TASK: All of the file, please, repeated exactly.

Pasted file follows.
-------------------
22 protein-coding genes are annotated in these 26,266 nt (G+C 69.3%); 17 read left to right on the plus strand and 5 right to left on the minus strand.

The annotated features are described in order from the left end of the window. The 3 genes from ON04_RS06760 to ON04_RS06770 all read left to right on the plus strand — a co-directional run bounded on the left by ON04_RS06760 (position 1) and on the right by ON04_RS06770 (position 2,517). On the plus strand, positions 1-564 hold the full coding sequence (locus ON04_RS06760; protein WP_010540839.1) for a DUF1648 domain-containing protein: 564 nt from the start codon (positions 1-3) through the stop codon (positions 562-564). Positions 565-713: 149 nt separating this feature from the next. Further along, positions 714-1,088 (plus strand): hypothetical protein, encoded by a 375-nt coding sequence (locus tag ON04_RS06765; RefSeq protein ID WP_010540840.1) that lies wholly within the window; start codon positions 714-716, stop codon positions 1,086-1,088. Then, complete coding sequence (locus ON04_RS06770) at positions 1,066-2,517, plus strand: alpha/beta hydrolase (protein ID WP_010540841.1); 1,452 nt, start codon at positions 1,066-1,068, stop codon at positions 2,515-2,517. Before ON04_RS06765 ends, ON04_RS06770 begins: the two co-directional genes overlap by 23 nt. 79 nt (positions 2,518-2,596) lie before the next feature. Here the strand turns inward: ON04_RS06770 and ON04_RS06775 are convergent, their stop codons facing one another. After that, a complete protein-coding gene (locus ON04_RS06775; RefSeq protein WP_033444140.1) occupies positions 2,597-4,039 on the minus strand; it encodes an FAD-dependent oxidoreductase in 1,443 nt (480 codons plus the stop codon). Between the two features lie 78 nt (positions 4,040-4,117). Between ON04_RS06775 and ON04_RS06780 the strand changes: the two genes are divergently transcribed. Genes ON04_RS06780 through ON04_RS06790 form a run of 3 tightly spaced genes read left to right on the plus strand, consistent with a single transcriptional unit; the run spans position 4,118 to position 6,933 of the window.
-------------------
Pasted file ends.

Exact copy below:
22 protein-coding genes are annotated in these 26,266 nt (G+C 69.3%); 17 read left to right on the plus strand and 5 right to left on the minus strand.

The annotated features are described in order from the left end of the window. The 3 genes from ON04_RS06760 to ON04_RS06770 all read left to right on the plus strand — a co-directional run bounded on the left by ON04_RS06760 (position 1) and on the right by ON04_RS06770 (position 2,517). On the plus strand, positions 1-564 hold the full coding sequence (locus ON04_RS06760; protein WP_010540839.1) for a DUF1648 domain-containing protein: 564 nt from the start codon (positions 1-3) through the stop codon (positions 562-564). Positions 565-713: 149 nt separating this feature from the next. Further along, positions 714-1,088 (plus strand): hypothetical protein, encoded by a 375-nt coding sequence (locus tag ON04_RS06765; RefSeq protein ID WP_010540840.1) that lies wholly within the window; start codon positions 714-716, stop codon positions 1,086-1,088. Then, complete coding sequence (locus ON04_RS06770) at positions 1,066-2,517, plus strand: alpha/beta hydrolase (protein ID WP_010540841.1); 1,452 nt, start codon at positions 1,066-1,068, stop codon at positions 2,515-2,517. Before ON04_RS06765 ends, ON04_RS06770 begins: the two co-directional genes overlap by 23 nt. 79 nt (positions 2,518-2,596) lie before the next feature. Here the strand turns inward: ON04_RS06770 and ON04_RS06775 are convergent, their stop codons facing one another. After that, a complete protein-coding gene (locus ON04_RS06775; RefSeq protein WP_033444140.1) occupies positions 2,597-4,039 on the minus strand; it encodes an FAD-dependent oxidoreductase in 1,443 nt (480 codons plus the stop codon). Between the two features lie 78 nt (positions 4,040-4,117). Between ON04_RS06775 and ON04_RS06780 the strand changes: the two genes are divergently transcribed. Genes ON04_RS06780 through ON04_RS06790 form a run of 3 tightly spaced genes read left to right on the plus strand, consistent with a single transcriptional unit; the run spans position 4,118 to position 6,933 of the window.